"When I went in, there were lots of young, articulate, clever people going into teaching. That youth is not going in now. I left before teachers were really hard-hit and despondent, before constant criticism and increased workload got to them, their sense of hope and vocation. They could become very negative and soulless."

Despite her sympathy for current pressures on the teaching profession, the suggestion that significant numbers currently in the profession are dull, ageing and second division, leads me to wonder whether someone somewhere in the room will overturn their designer chair and pour their cappuccino over her. But then, she gets onto safer ground by confessing envy of current teachers: "On the first day I worked as a teacher, I remember thinking that nothing had ever felt so right. It was totally fulfilling. I miss the contact with kids and the feeling that you were doing something that matters."

She speaks with passion of teachers' ability to turn a pupil round, drama teachers in particular, of course. This graduate of the Royal Scottish Academy of Music and Drama believes that drama, properly taught, should be a core subject since it helps children to become more confident, articulate, imaginative and assured - skills which have an impact on their performance across the curriculum and can build up their personality.

She remembers the electricity of a lesson in which, after related work on McCarthyism with the modern studies department, children improvised their own trial and ending to The Crucible. She remembers after another lesson in voice and movement for what she terms "third year mental cases", a colleague coming up to her and saying "I never thought any of those kids were capable of that".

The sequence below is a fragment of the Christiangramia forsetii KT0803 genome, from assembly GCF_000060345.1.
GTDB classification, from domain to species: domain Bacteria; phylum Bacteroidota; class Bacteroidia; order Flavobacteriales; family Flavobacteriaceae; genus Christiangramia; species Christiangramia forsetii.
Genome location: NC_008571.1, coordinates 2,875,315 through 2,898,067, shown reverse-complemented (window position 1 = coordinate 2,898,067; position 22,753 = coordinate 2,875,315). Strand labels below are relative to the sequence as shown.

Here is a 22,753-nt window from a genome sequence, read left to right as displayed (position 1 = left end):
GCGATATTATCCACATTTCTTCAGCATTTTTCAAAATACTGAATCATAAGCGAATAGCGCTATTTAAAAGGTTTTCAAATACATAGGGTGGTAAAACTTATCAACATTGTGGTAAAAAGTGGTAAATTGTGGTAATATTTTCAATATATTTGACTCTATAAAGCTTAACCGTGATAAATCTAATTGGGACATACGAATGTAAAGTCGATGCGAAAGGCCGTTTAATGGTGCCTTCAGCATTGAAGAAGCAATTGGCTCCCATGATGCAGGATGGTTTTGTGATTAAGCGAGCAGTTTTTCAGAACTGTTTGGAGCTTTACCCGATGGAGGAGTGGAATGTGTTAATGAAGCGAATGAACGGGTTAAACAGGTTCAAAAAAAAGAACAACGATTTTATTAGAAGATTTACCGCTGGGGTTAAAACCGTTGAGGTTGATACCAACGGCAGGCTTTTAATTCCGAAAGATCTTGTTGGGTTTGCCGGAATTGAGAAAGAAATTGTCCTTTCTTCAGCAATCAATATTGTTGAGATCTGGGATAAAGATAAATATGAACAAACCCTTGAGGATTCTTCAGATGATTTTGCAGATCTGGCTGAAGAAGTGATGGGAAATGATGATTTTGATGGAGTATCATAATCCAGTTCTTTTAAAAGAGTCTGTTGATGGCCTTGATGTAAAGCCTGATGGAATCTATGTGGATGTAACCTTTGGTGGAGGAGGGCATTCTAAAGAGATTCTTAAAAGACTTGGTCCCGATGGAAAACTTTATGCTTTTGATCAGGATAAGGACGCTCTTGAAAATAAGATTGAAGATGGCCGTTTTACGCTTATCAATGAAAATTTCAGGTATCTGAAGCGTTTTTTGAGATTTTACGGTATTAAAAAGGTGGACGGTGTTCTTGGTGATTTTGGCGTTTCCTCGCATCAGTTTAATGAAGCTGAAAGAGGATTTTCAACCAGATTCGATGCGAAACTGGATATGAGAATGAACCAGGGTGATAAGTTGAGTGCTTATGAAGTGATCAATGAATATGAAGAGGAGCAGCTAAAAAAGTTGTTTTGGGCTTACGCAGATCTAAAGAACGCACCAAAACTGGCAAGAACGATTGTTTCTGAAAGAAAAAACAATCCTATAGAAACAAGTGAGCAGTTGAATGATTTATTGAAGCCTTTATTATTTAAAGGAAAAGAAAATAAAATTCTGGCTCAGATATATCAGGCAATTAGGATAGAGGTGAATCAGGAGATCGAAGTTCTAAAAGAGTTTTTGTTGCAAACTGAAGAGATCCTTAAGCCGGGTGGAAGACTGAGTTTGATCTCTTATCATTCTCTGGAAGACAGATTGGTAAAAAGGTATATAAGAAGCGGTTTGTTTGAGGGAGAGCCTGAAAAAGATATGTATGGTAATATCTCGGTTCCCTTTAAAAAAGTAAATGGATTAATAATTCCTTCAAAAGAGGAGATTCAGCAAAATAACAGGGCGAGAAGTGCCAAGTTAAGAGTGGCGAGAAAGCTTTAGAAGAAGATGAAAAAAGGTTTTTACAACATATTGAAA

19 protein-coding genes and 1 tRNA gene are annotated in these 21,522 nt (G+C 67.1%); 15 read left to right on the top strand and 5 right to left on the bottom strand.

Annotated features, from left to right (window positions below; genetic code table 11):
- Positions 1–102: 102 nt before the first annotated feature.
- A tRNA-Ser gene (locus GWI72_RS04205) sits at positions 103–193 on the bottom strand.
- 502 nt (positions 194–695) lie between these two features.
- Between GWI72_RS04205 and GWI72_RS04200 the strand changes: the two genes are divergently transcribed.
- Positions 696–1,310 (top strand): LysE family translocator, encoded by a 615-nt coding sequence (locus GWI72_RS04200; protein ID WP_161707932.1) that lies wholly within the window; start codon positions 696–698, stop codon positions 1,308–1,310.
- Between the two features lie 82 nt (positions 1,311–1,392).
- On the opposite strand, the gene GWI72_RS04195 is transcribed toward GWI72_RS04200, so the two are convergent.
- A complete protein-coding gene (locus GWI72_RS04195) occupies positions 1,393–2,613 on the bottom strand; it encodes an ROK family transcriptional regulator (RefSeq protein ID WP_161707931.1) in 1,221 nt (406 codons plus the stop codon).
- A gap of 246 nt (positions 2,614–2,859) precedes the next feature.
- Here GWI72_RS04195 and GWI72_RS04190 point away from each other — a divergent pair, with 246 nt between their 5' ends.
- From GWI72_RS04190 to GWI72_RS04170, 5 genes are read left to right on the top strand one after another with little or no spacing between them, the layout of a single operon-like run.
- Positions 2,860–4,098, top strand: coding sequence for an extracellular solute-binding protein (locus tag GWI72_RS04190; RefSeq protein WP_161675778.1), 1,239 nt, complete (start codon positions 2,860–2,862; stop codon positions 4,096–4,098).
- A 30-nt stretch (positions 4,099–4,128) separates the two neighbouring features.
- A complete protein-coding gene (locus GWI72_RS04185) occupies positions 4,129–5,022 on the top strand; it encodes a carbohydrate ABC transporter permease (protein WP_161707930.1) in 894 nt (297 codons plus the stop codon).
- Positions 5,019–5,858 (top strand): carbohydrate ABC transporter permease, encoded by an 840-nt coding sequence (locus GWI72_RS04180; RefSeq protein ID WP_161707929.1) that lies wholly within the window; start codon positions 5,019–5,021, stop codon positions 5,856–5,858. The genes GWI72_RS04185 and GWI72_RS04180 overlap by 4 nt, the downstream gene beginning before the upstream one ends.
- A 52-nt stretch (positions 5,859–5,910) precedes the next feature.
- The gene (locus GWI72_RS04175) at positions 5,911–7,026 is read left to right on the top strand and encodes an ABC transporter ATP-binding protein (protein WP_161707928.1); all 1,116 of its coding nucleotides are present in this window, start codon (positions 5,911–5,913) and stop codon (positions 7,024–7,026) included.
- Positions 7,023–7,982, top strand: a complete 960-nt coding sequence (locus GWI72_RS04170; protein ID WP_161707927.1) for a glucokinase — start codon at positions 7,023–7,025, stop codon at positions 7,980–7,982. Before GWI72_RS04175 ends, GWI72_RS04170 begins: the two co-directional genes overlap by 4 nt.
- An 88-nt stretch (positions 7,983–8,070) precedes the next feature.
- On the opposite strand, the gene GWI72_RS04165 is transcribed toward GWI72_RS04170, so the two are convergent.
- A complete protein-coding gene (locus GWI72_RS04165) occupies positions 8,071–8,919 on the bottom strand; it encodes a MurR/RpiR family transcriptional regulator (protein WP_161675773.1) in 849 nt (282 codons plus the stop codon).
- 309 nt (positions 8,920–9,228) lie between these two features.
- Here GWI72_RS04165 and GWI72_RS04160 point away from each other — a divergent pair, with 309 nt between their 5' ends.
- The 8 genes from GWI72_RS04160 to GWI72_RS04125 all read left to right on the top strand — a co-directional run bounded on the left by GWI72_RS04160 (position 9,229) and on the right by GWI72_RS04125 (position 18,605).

She remembers a girl looked after by foster parents, then rejected at 11 and placed in a children's home, who kicked open the classroom door to her first drama lesson - one small indication of an angry powerful personality which meant that for a long time every lesson had to be taught through her. If she was bored and bolshy, the lesson collapsed. Within the boundaries of a pupil-teacher relationship the new girl and the new teacher travelled three-and-a-half years together, at the end of which the former was neither an angel nor a Meryl Streep, but someone whose behaviour had modified to the point where the school rewarded her with a year's exchange visit abroad. Not that Miss Smith claims credit for this or claims to be infallible.

She groans at the recollection of her first teaching practice when she decided to tap into kids' appetite for blood and gore by choosing the story of Sweeney Todd, a big musical at the time. To help matters along she brought a large implement from home and, holding it aloft, cried: "This is the actual knife!" The dramatic effect was reflected most vividly in the countenance and cardiac rate of the class teacher.

Like all drama teachers, she says, she had to fight for respect from colleagues in other departments who assume that behind closed doors the classes occupy themselves by pretending to be trees and teapots. It was while expounding on the plight of drama teachers at a meeting of the Educational Institute of Scotland, that she met economics teacher Bob Morton who is now part of her management organisation, her husband and the father of her two daughters.

Elaine C Smith says she loved teaching and misses it. But with commitments this year including a new television series, a seventh series of Rab C Nesbitt, a book, a children's TV series Hubbub, a panto and negotiations with other parties to set up a country music station, could she ever contemplate making a comeback in the classroom?

"I don't miss feeling that knackered," she says.